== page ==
The general AV industry tactic when lobbying for such rules is to argue that when fully automated driving is engaged the “driver” is the driving computer (the ADS). Any remote safety supervisor is just there to lend a hand. In some states a remote human support team member need not have an appropriate driver license, because it is said that the ADS that is the driver. Superficially this seems to make sense. After all, if you are a passenger who has paid for a retail robotaxi ride and the AV breaks a traffic law due to some flaw in the design, you as the passenger should not be the one to receive a ticket or go to jail.

But the tricky bit is that ADS computers are not afforded the legal status of being a “person” – nor should they be.[2] Corporations are held to be fictitious people in some legal circumstances, but a piece of equipment itself is not even a fictitious person.[3]

If a software defect or improper machine learning training procedures result in AV behavior that would count as criminally reckless driving if a human were driving, what happens for an AV? Perhaps nothing. If the ADS is the “driver” then there is nobody to put on trial or throw into jail. If you take away the driver’s license for the ADS, does it get its license back with the next software update?[4] Where are the repercussions for an ADS being a bad actor? Where are the consequences?

Blaming the ADS computer for a bad outcome removes a substantial amount of deterrence due to negative consequences because the ADS does not fear being harmed, destroyed, locked up in jail, fined, or having its driver’s license revoked. It does not feel anything at all.

A related tactic is to blame the “operator” or “owner” for any crash. In the early days of AV technology these roles tended to be either the technology developer or a support contractor, but that will change over time. Contractors perform testing operations for AV developers. Individual vehicle owners are operators for some AV technology road tests. Other AV operators might work through a transportation network service. Someone might buy an AV in the manner of a rental condo and let it run as a robotaxi while they sleep.

Imagine an arrangement in which an investor buys a share in a group of robotaxis as might be done for a timeshare condo. A coordinator lines up independent contractors to manage investment money, negotiate vehicle purchases, arrange maintenance contracts, and participate in a ride-hailing network. Each AV is the sole asset of a series LLC to act as a liability firewall between vehicles. The initial investor later sells their partial ownership shares to an investment bank. The investment bank puts those shares into a basket of AV ownership shares. Various municipal retirement funds buy shares of the basket. At this point, who owns the AV has gotten pretty complicated, and there is no substantive accountability link between the AV “owner” and its operation beyond the value of the shares.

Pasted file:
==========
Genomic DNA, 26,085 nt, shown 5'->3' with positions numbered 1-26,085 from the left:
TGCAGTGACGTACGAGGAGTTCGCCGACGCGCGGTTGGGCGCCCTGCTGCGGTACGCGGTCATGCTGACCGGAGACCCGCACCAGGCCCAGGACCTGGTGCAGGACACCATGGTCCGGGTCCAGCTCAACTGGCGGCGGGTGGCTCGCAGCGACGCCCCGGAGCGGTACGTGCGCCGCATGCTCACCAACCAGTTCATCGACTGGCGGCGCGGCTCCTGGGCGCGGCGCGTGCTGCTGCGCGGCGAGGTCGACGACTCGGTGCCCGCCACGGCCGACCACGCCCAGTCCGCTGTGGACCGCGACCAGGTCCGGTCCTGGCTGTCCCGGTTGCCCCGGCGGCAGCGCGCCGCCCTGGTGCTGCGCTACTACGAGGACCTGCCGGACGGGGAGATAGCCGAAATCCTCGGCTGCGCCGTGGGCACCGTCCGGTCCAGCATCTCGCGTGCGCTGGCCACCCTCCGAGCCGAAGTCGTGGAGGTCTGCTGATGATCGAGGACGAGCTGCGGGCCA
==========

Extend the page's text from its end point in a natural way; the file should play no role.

Then a change to the underlying vehicle (which was not sold as an AV platform originally, but rather was adapted by an upfitter contractor) impairs functionality of the aftermarket add-on ADS manufactured by a company that is no longer in business. If there is a crash who is the “operator?” Who is the “owner?” Who should pay compensation for any harm done by the AV? If the resultant ADS behavior qualifies as criminally negligent reckless driving, who should go to jail? If the answer is that nobody goes to jail and that only the state minimum insurance of, say, $25K pays out, what is the incentive to ensure that such an arrangement is acceptably safe so long as the insurance is affordable compared to the profits being made?

While the usual reply to concerns about accountability is that insurance will take care of things, recall that we have taken some passes at discussing insurance and risk management can be insufficient incentive to ensure acceptable safety, especially when it only meets a low state minimum insurance requirement[5] originally set for human drivers that have skin in the game for any crashes.

[1] For a compilation of US state laws and legislative hearing materials see:

[2] Despite occasional hype to the contrary, machine learning-based systems are nowhere near achieving sentience, let alone being reasonably qualified to be a “person.”

[3] I am not a lawyer (IANAL/TINLA), so this is a lay understanding of the rules that apply and nothing in this should be considered as legal advice.

[4] In several states an ADS is automatically granted a driver’s license even though it is not a person. It might not even be possible to take that license away.

[5] IIHS/HLDI keeps a list of autonomous vehicle laws including required insurance minimums. The $1M to $5M numbers fall short of the $12M statistical value of human life, and are typically per incident (so multiple victims split that maximum). In other states the normal state insurance requirement can apply, which can be something like a maximum of $50,000 per incident and might permit self-insurance by the AV company, such as is the case in Kansas: This insurance maximum payout requirement is less than the cost of a typical AV. In practice it might be the case that victims are limited to recovering insurance plus the scrap value of whatever is left of the AV after a crash, with everyone else being judgement-proof.